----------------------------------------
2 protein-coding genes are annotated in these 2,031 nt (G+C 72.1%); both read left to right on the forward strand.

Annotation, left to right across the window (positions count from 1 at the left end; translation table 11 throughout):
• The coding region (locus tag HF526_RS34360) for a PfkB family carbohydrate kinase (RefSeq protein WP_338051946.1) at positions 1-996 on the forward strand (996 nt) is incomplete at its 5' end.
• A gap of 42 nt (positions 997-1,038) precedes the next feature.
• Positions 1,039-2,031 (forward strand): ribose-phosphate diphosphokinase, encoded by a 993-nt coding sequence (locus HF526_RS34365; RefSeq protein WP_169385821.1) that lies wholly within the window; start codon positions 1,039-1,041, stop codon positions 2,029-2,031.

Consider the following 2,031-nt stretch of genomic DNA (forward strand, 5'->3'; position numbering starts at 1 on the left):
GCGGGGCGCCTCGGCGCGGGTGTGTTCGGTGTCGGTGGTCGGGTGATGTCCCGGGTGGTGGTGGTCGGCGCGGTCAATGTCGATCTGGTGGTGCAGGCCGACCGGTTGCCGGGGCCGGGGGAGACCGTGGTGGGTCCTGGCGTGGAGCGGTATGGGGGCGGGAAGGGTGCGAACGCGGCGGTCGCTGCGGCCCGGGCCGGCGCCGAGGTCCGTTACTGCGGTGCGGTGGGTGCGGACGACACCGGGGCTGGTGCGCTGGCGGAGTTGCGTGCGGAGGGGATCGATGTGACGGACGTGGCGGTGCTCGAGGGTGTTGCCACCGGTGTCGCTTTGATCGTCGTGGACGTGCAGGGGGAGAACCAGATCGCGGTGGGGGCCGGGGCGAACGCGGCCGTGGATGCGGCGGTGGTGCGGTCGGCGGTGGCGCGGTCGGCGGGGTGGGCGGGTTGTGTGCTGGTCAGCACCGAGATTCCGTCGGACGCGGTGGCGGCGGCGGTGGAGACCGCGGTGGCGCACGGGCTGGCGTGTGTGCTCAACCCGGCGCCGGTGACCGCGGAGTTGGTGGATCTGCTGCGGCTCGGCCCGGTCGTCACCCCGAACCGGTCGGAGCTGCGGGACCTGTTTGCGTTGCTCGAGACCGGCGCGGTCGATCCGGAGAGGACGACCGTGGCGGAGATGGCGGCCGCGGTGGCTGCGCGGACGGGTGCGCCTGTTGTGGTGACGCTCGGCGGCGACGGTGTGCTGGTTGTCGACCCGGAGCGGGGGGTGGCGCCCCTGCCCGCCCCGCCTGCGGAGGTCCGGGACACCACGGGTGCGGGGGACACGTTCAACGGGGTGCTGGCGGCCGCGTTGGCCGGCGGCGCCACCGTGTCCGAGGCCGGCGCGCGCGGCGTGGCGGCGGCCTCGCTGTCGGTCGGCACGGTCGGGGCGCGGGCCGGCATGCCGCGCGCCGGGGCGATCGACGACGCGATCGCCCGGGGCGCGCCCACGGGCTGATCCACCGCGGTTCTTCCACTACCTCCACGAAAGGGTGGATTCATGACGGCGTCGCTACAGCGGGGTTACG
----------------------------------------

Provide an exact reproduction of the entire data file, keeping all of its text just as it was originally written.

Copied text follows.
2 protein-coding genes are annotated in these 2,031 nt (G+C 72.1%); both read left to right on the forward strand.

Annotation, left to right across the window (positions count from 1 at the left end; translation table 11 throughout):
• The coding region (locus tag HF526_RS34360) for a PfkB family carbohydrate kinase (RefSeq protein WP_338051946.1) at positions 1-996 on the forward strand (996 nt) is incomplete at its 5' end.
• A gap of 42 nt (positions 997-1,038) precedes the next feature.
• Positions 1,039-2,031 (forward strand): ribose-phosphate diphosphokinase, encoded by a 993-nt coding sequence (locus HF526_RS34365; RefSeq protein WP_169385821.1) that lies wholly within the window; start codon positions 1,039-1,041, stop codon positions 2,029-2,031.

Consider the following 2,031-nt stretch of genomic DNA (forward strand, 5'->3'; position numbering starts at 1 on the left):
GCGGGGCGCCTCGGCGCGGGTGTGTTCGGTGTCGGTGGTCGGGTGATGTCCCGGGTGGTGGTGGTCGGCGCGGTCAATGTCGATCTGGTGGTGCAGGCCGACCGGTTGCCGGGGCCGGGGGAGACCGTGGTGGGTCCTGGCGTGGAGCGGTATGGGGGCGGGAAGGGTGCGAACGCGGCGGTCGCTGCGGCCCGGGCCGGCGCCGAGGTCCGTTACTGCGGTGCGGTGGGTGCGGACGACACCGGGGCTGGTGCGCTGGCGGAGTTGCGTGCGGAGGGGATCGATGTGACGGACGTGGCGGTGCTCGAGGGTGTTGCCACCGGTGTCGCTTTGATCGTCGTGGACGTGCAGGGGGAGAACCAGATCGCGGTGGGGGCCGGGGCGAACGCGGCCGTGGATGCGGCGGTGGTGCGGTCGGCGGTGGCGCGGTCGGCGGGGTGGGCGGGTTGTGTGCTGGTCAGCACCGAGATTCCGTCGGACGCGGTGGCGGCGGCGGTGGAGACCGCGGTGGCGCACGGGCTGGCGTGTGTGCTCAACCCGGCGCCGGTGACCGCGGAGTTGGTGGATCTGCTGCGGCTCGGCCCGGTCGTCACCCCGAACCGGTCGGAGCTGCGGGACCTGTTTGCGTTGCTCGAGACCGGCGCGGTCGATCCGGAGAGGACGACCGTGGCGGAGATGGCGGCCGCGGTGGCTGCGCGGACGGGTGCGCCTGTTGTGGTGACGCTCGGCGGCGACGGTGTGCTGGTTGTCGACCCGGAGCGGGGGGTGGCGCCCCTGCCCGCCCCGCCTGCGGAGGTCCGGGACACCACGGGTGCGGGGGACACGTTCAACGGGGTGCTGGCGGCCGCGTTGGCCGGCGGCGCCACCGTGTCCGAGGCCGGCGCGCGCGGCGTGGCGGCGGCCTCGCTGTCGGTCGGCACGGTCGGGGCGCGGGCCGGCATGCCGCGCGCCGGGGCGATCGACGACGCGATCGCCCGGGGCGCGCCCACGGGCTGATCCACCGCGGTTCTTCCACTACCTCCACGAAAGGGTGGATTCATGACGGCGTCGCTACAGCGGGGTTACG